T Nation

Bloodwork Advice for Potential TRT?

Just did a LabCorp hormone profile. I’m 5’11 and 285 pounds. Want to try clomid with an aromatase inhibitor. What do you all think?:

Testosterone Serum is 266
Free Testosterone (Direct) is 6.4
T4, Free (Direct) is 1.57
DHEA-Sulfate is 227.8
TSH is 4.250
Estradiol is 22.1
IGF-1 is 163
Triiodothyronine (T3), free is 3.3

I think you should get new bloodwork in 4-6 months after dropping 50+ pounds because your numbers will be different. That should be the first thing addressed before beginning a lifetime of medication.

Also, how old are you?

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Along with what Chris said, get that thyroid looked into.

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Your TSH is horrible and indicating hypothyroidism or an autoimmune disease, TSH should be <2.5. The reference ranges for TSH aren’t normal, don’t expect your so caller expert thyroid doctor to be educated in his/her own field of medicine, expect him/her to be practicing medicine the way it was taught to them in medical school decades ago. We’ve learn a few things since then.

If you eventually if you go on TRT I don’t expect good results with TSH that high, Reverse T3 may be the cause for elevated TSH.

The evidence for a narrower thyrotropin reference range

It has become clear that previously accepted reference ranges are no longer valid as a result of both the development of more highly sensitive TSH assays and the appreciation that reference populations previously considered normal were contaminated with individuals with various degrees of thyroid dysfunction that served to increase mean TSH levels for the group. Recent laboratory guidelines from the National Academy of Clinical Biochemistry indicate that more than 95% of normal individuals have TSH levels below 2.5 mU/liter.

Reference ranges for TSH and thyroid hormones

Though TSH remains the most commonly used endocrine test in clinical practice, the issue of an appropriate TSH, and to a lesser extent, free T4 and free T3 reference ranges is still under debate. First of all the distribution of TSH reference range is not normal, with median values (also depending on population iodine intake) usually between 1-1.5 mU/L

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Avoid if possible. Nasty stuff.

Edit: also second what Chris said.

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Yes I agree with you, and would like to do it this way. I’m 30 years old, been overweight my whole life, and wondering now if the thyroid thing systemlord mentioned has anything to do with it. Thanks.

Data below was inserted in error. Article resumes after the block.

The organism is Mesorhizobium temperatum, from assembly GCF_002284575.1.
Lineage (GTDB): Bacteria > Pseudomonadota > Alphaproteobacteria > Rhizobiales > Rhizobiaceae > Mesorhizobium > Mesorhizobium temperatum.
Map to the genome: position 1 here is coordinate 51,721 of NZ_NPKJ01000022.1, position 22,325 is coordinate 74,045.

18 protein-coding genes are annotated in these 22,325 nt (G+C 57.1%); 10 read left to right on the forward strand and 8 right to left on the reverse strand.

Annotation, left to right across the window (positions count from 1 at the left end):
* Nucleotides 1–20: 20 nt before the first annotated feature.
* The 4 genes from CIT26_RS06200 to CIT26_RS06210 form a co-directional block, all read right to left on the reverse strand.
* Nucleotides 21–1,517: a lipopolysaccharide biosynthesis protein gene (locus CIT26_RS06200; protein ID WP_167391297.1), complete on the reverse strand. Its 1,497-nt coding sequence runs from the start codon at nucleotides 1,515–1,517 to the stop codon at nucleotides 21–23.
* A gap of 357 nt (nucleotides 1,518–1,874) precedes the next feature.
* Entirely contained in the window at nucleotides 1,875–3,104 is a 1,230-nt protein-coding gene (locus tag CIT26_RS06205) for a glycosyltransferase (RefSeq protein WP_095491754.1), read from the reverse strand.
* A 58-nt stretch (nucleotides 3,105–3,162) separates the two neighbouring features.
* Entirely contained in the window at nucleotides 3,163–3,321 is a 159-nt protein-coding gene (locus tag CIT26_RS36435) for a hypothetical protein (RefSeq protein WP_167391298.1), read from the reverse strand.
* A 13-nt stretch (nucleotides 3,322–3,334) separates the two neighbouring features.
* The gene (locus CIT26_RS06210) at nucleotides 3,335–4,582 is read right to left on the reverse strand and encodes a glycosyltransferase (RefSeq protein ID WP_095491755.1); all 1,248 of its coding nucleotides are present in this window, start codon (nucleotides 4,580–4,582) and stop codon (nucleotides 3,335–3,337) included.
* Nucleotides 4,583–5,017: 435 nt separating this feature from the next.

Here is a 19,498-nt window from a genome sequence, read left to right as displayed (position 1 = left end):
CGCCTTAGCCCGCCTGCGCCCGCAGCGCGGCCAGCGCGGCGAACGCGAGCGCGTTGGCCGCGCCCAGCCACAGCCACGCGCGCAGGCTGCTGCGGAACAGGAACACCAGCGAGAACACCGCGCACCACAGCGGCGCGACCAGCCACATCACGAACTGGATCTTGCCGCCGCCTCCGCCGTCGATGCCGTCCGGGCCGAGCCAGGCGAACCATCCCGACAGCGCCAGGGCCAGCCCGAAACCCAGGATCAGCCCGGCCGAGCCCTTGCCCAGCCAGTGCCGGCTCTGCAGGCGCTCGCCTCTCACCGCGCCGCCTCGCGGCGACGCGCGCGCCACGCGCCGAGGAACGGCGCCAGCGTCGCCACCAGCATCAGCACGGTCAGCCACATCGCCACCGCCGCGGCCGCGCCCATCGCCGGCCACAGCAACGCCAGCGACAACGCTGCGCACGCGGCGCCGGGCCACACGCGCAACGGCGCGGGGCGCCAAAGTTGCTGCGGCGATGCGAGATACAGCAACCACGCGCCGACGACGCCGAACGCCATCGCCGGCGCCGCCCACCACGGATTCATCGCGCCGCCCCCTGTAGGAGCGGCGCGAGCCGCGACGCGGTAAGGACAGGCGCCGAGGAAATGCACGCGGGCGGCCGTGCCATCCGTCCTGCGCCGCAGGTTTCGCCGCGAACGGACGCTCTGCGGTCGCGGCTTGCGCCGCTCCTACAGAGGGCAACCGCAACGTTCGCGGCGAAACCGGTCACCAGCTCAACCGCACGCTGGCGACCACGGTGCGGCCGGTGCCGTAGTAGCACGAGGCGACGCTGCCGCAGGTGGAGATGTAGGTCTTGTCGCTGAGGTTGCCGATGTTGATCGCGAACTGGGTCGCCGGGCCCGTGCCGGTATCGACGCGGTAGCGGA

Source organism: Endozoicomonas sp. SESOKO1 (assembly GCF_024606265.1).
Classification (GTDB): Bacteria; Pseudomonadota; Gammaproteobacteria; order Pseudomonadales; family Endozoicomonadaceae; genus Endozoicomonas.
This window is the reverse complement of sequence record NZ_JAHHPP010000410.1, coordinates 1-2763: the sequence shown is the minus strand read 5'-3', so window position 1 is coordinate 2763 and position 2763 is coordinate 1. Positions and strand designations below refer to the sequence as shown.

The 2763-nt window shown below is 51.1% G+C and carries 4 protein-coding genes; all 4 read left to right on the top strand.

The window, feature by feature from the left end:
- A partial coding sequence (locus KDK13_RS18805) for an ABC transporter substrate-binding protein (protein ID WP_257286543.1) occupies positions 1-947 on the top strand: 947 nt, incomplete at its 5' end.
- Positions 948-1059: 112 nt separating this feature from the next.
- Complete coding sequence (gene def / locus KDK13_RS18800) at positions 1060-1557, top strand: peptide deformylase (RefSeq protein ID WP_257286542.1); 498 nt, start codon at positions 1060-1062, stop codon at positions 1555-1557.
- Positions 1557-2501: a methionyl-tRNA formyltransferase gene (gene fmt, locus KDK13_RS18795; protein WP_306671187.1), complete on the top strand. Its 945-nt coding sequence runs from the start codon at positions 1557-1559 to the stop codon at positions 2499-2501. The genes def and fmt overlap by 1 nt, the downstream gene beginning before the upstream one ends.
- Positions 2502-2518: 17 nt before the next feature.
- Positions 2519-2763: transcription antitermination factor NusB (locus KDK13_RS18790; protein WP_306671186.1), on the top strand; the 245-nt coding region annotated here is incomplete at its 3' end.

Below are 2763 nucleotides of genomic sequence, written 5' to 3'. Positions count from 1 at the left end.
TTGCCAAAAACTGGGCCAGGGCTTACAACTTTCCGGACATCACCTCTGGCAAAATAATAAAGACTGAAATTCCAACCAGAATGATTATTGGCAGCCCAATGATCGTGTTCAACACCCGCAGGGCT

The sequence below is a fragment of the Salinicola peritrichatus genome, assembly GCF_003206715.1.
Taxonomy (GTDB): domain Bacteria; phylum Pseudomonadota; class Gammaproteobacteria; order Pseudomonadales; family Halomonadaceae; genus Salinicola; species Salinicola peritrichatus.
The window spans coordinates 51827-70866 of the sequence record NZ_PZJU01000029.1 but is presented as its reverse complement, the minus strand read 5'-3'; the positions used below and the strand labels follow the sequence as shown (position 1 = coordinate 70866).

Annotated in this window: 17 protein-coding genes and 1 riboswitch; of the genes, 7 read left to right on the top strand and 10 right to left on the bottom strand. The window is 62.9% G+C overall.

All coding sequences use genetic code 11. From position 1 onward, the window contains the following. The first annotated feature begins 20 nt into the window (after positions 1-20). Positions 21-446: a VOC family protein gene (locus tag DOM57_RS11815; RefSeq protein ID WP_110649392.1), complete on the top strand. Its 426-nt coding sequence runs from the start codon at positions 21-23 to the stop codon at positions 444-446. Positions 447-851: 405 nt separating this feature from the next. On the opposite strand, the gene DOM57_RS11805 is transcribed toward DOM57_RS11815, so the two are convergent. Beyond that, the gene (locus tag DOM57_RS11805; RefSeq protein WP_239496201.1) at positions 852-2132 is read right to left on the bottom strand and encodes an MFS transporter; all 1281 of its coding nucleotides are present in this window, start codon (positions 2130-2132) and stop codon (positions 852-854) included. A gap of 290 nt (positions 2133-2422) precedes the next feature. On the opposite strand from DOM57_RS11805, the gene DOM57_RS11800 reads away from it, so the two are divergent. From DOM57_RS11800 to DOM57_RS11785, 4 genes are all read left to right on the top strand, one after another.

This is very interesting to me, because I have so many of the symptoms of hypothyroidism like feeling cold all the time and struggling to lose weight. Do you think I would benefit from taking a Synthroid before looking into TRT? Thanks.

I was thinking of it to prevent gynecomastia, which I am prone to, but will reconsider. Thanks.

What are your symptoms and medical history?

Do you have any other lab results? Lipids, CMP, FSH, LH, prolactin, SHBG, reverse T3, VitD. If not, I would get those.

At 30 you’ll rebound quick. It’s obvious you’ve been inactive your pre and adult life. Start now and you’ll see fast changes. If you eat right , lose weight and bloods do not rebound. Then it’s time to see a doc. Until then trt isn’t a cure all of life style doesn’t change. That’s diet fitness and mental.

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It may be difficult for you to lose weight with thyroid issues. .

Check

TSH
Free t3
Free t4
Reverse t3
Total t3
Prolactin

A1c
Insulin
Metabolic panel - this includes glucose

You may need thyroid meds and if insulin resistance / pre diabetic - something like metformin. That will all help you lose weight along with diet and exercise. Than maybe you can get off those meds. And then see where your testosterone numbers land.

Right I wanted to add that If its super hard to wake up and get to the gym after fixing diet and lifestyle - then you might need thyroid at the least to get moving in the right direction. The body will adapt hopefully :slight_smile:

I wish ya luck.

Get some pre work out and kill it. Take before and keep taking pics every 30 days to keep your self motivated. Go to the other section of this site for training and get a good plan of action in regard to diet and workout plans.

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You need to treat both low T and thyroid together if you wish to see good results, otherwise you’ll be stepping on the gas and brake at the same time. You can’t increase metabolic rates without sufficient testosterone and you can metabolize testosterone with thyroid hormones.

No prob. List your current diet and any current exercise in a new thread over in the Beginners section and we can get you on the right track.

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